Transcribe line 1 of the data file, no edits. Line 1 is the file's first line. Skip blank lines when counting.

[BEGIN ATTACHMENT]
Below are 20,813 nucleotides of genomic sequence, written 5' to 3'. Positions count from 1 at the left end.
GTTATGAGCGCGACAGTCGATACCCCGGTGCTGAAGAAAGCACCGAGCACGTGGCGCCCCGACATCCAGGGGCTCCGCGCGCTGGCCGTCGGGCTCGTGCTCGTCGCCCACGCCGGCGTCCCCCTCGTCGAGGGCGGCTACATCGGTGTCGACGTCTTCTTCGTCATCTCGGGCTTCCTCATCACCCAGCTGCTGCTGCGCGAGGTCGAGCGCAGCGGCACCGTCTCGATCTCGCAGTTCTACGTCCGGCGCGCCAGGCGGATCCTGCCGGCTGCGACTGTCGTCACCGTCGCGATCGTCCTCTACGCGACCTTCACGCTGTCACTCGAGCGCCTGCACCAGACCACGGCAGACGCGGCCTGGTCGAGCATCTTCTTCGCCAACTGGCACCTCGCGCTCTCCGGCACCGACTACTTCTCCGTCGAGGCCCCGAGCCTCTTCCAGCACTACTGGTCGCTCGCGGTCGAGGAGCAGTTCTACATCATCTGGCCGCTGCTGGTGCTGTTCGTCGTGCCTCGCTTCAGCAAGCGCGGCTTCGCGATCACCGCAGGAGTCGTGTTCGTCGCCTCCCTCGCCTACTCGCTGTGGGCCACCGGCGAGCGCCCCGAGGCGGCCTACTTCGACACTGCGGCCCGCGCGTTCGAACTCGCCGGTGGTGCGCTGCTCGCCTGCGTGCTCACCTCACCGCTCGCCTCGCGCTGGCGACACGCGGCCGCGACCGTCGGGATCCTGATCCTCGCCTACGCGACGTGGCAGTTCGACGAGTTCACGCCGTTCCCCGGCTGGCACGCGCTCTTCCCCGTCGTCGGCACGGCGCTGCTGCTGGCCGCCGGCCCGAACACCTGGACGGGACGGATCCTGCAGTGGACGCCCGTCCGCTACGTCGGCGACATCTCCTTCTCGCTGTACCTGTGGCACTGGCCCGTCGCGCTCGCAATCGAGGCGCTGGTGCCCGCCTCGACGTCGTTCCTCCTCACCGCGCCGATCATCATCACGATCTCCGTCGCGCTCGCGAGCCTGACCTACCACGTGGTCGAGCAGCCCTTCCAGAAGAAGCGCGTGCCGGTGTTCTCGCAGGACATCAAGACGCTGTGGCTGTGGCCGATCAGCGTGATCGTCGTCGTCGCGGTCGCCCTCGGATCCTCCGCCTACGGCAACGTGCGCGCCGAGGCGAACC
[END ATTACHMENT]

Below are 20,813 nucleotides of genomic sequence, written 5' to 3'. Positions count from 1 at the left end.